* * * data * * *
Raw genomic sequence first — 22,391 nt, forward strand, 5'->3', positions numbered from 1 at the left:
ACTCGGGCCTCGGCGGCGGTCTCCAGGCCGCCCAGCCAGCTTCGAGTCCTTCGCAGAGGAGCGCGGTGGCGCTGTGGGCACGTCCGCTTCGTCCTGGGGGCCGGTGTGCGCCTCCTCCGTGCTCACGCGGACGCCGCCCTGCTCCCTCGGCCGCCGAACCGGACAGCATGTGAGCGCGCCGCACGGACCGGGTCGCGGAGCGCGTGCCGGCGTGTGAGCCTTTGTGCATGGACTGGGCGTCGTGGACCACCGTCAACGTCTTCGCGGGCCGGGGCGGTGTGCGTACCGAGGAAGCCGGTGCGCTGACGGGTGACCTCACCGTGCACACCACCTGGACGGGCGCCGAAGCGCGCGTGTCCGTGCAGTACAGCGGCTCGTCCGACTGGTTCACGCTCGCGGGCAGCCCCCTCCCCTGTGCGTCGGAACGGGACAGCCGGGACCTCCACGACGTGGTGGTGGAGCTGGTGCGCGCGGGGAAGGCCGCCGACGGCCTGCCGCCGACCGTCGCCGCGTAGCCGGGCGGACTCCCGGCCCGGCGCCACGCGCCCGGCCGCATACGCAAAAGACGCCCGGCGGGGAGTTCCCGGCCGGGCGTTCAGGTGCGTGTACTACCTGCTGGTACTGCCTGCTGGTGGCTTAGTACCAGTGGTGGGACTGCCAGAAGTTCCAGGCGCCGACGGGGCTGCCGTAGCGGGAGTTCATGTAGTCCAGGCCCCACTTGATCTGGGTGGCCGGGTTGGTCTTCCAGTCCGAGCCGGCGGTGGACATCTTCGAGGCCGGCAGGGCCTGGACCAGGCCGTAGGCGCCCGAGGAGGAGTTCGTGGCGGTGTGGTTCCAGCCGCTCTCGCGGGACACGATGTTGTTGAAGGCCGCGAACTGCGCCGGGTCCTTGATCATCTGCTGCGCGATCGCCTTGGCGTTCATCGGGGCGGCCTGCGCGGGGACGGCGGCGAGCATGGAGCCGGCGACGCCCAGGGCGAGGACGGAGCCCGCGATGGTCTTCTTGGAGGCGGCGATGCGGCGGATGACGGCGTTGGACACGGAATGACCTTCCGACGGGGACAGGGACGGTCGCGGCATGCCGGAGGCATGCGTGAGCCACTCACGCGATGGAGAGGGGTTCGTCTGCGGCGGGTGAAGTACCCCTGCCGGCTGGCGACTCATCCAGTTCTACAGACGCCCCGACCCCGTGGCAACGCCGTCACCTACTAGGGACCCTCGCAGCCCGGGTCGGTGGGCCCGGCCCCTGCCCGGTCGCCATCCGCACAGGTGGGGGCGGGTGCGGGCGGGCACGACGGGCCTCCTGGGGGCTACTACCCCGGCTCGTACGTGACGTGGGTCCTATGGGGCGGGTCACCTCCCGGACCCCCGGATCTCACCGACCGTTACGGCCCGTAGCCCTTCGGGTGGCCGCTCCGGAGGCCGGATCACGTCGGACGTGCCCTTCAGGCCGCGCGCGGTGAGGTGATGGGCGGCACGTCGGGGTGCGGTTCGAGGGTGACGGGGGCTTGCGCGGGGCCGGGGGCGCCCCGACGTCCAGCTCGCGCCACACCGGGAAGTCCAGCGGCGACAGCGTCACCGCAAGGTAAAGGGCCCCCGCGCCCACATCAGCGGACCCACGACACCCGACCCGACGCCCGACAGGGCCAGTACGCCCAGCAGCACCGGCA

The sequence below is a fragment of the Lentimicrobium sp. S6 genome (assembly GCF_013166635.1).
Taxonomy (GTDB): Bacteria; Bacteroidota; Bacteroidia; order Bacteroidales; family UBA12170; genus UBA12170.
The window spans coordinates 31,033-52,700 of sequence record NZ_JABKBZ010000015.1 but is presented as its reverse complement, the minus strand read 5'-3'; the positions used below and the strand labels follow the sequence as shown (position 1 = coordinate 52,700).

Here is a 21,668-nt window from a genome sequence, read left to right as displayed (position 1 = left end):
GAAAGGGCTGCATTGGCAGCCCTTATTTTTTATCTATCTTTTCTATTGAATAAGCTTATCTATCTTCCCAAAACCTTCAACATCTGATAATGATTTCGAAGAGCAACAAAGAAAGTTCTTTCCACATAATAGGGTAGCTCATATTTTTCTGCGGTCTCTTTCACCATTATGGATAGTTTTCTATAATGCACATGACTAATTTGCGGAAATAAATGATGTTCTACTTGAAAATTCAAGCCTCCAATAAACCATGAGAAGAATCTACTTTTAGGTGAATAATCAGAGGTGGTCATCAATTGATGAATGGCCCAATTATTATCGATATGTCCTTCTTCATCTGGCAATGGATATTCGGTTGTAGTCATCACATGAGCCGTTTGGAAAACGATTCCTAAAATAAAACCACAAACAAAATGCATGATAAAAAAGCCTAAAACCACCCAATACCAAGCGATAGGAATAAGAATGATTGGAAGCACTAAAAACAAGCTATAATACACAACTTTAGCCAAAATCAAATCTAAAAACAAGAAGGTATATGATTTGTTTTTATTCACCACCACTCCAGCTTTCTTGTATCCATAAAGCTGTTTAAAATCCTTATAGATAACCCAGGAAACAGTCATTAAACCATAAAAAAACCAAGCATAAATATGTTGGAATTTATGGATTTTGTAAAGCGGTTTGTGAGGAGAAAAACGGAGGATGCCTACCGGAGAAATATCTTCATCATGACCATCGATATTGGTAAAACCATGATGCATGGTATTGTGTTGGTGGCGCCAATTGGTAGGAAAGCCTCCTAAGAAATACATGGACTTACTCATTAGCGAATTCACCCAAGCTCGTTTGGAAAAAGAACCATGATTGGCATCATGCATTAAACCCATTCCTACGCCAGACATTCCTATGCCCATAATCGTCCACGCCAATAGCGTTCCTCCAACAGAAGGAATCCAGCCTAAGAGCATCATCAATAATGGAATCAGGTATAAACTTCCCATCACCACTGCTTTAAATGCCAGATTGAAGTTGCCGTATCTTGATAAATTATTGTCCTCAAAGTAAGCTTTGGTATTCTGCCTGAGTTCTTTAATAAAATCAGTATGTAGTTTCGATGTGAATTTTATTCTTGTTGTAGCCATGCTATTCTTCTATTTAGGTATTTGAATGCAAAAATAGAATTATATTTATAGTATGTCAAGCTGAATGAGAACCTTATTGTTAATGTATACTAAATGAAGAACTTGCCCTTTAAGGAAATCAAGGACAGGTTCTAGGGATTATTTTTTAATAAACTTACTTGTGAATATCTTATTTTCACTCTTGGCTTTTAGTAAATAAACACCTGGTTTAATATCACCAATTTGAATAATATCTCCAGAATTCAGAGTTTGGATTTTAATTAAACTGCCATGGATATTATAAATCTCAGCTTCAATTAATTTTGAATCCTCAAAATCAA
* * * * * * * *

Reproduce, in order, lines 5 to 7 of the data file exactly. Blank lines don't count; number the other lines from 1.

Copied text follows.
The window spans coordinates 31,033-52,700 of sequence record NZ_JABKBZ010000015.1 but is presented as its reverse complement, the minus strand read 5'-3'; the positions used below and the strand labels follow the sequence as shown (position 1 = coordinate 52,700).

Here is a 21,668-nt window from a genome sequence, read left to right as displayed (position 1 = left end):
GAAAGGGCTGCATTGGCAGCCCTTATTTTTTATCTATCTTTTCTATTGAATAAGCTTATCTATCTTCCCAAAACCTTCAACATCTGATAATGATTTCGAAGAGCAACAAAGAAAGTTCTTTCCACATAATAGGGTAGCTCATATTTTTCTGCGGTCTCTTTCACCATTATGGATAGTTTTCTATAATGCACATGACTAATTTGCGGAAATAAATGATGTTCTACTTGAAAATTCAAGCCTCCAATAAACCATGAGAAGAATCTACTTTTAGGTGAATAATCAGAGGTGGTCATCAATTGATGAATGGCCCAATTATTATCGATATGTCCTTCTTCATCTGGCAATGGATATTCGGTTGTAGTCATCACATGAGCCGTTTGGAAAACGATTCCTAAAATAAAACCACAAACAAAATGCATGATAAAAAAGCCTAAAACCACCCAATACCAAGCGATAGGAATAAGAATGATTGGAAGCACTAAAAACAAGCTATAATACACAACTTTAGCCAAAATCAAATCTAAAAACAAGAAGGTATATGATTTGTTTTTATTCACCACCACTCCAGCTTTCTTGTATCCATAAAGCTGTTTAAAATCCTTATAGATAACCCAGGAAACAGTCATTAAACCATAAAAAAACCAAGCATAAATATGTTGGAATTTATGGATTTTGTAAAGCGGTTTGTGAGGAGAAAAACGGAGGATGCCTACCGGAGAAATATCTTCATCATGACCATCGATATTGGTAAAACCATGATGCATGGTATTGTGTTGGTGGCGCCAATTGGTAGGAAAGCCTCCTAAGAAATACATGGACTTACTCATTAGCGAATTCACCCAAGCTCGTTTGGAAAAAGAACCATGATTGGCATCATGCATTAAACCCATTCCTACGCCAGACATTCCTATGCCCATAATCGTCCACGCCAATAGCGTTCCTCCAACAGAAGGAATCCAGCCTAAGAGCATCATCAATAATGGAATCAGGTATAAACTTCCCATCACCACTGCTTTAAATGCCAGATTGAAGTTGCCGTATCTTGATAAATTATTGTCCTCAAAGTAAGCTTTGGTATTCTGCCTGAGTTCTTTAATAAAATCAGTATGTAGTTTCGATGTGAATTTTATTCTTGTTGTAGCCATGCTATTCTTCTATTTAGGTATTTGAATGCAAAAATAGAATTATATTTATAGTATGTCAAGCTGAATGAGAACCTTATTGTTAATGTATACTAAATGAAGAACTTGCCCTTTAAGGAAATCAAGGACAGGTTCTAGGGATTATTTTTTAATAAACTTACTTGTGAATATCTTATTTTCACTCTTGGCTTTTAGTAAATAAACACCTGGTTTAATATCACCAATTTGAATAATATCTCCAGAATTCAGAGTTTGGATTTTAATTAAACTGCCATGGATATTATAAATCTCAGCTTCAATTAATTTTGAATCCTCAAAATCAA